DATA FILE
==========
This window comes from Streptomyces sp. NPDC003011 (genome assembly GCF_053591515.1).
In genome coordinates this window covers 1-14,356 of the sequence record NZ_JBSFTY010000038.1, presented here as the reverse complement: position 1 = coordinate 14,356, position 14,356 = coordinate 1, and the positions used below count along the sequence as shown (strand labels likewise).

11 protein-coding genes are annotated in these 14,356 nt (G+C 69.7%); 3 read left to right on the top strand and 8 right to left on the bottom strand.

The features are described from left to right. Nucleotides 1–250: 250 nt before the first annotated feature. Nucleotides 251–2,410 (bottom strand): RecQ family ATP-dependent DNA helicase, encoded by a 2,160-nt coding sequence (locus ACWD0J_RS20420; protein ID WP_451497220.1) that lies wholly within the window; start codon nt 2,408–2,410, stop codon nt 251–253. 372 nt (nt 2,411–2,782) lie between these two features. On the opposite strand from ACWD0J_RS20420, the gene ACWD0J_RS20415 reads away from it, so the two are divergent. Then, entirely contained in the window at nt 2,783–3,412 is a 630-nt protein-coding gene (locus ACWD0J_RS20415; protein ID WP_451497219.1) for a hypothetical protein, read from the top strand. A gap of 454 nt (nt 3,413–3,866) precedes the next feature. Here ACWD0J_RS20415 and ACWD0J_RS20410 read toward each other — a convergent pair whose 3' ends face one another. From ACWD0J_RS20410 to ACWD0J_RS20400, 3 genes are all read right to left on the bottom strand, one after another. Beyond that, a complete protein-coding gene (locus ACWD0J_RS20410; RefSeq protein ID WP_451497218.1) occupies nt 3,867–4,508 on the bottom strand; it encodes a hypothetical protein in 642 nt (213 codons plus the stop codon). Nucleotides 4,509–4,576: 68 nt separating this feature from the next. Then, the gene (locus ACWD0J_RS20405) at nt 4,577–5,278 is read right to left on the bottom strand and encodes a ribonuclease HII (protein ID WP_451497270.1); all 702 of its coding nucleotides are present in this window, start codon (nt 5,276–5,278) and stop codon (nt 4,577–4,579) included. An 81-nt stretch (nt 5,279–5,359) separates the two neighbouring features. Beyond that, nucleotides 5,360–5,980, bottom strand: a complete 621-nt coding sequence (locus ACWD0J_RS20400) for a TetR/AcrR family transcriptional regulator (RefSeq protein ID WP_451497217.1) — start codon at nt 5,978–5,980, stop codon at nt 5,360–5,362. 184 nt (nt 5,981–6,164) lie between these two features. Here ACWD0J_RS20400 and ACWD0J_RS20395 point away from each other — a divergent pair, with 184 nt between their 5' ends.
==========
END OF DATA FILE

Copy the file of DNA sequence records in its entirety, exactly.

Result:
This window comes from Streptomyces sp. NPDC003011 (genome assembly GCF_053591515.1).
In genome coordinates this window covers 1-14,356 of the sequence record NZ_JBSFTY010000038.1, presented here as the reverse complement: position 1 = coordinate 14,356, position 14,356 = coordinate 1, and the positions used below count along the sequence as shown (strand labels likewise).

11 protein-coding genes are annotated in these 14,356 nt (G+C 69.7%); 3 read left to right on the top strand and 8 right to left on the bottom strand.

The features are described from left to right. Nucleotides 1–250: 250 nt before the first annotated feature. Nucleotides 251–2,410 (bottom strand): RecQ family ATP-dependent DNA helicase, encoded by a 2,160-nt coding sequence (locus ACWD0J_RS20420; protein ID WP_451497220.1) that lies wholly within the window; start codon nt 2,408–2,410, stop codon nt 251–253. 372 nt (nt 2,411–2,782) lie between these two features. On the opposite strand from ACWD0J_RS20420, the gene ACWD0J_RS20415 reads away from it, so the two are divergent. Then, entirely contained in the window at nt 2,783–3,412 is a 630-nt protein-coding gene (locus ACWD0J_RS20415; protein ID WP_451497219.1) for a hypothetical protein, read from the top strand. A gap of 454 nt (nt 3,413–3,866) precedes the next feature. Here ACWD0J_RS20415 and ACWD0J_RS20410 read toward each other — a convergent pair whose 3' ends face one another. From ACWD0J_RS20410 to ACWD0J_RS20400, 3 genes are all read right to left on the bottom strand, one after another. Beyond that, a complete protein-coding gene (locus ACWD0J_RS20410; RefSeq protein ID WP_451497218.1) occupies nt 3,867–4,508 on the bottom strand; it encodes a hypothetical protein in 642 nt (213 codons plus the stop codon). Nucleotides 4,509–4,576: 68 nt separating this feature from the next. Then, the gene (locus ACWD0J_RS20405) at nt 4,577–5,278 is read right to left on the bottom strand and encodes a ribonuclease HII (protein ID WP_451497270.1); all 702 of its coding nucleotides are present in this window, start codon (nt 5,276–5,278) and stop codon (nt 4,577–4,579) included. An 81-nt stretch (nt 5,279–5,359) separates the two neighbouring features. Beyond that, nucleotides 5,360–5,980, bottom strand: a complete 621-nt coding sequence (locus ACWD0J_RS20400) for a TetR/AcrR family transcriptional regulator (RefSeq protein ID WP_451497217.1) — start codon at nt 5,978–5,980, stop codon at nt 5,360–5,362. 184 nt (nt 5,981–6,164) lie between these two features. Here ACWD0J_RS20400 and ACWD0J_RS20395 point away from each other — a divergent pair, with 184 nt between their 5' ends.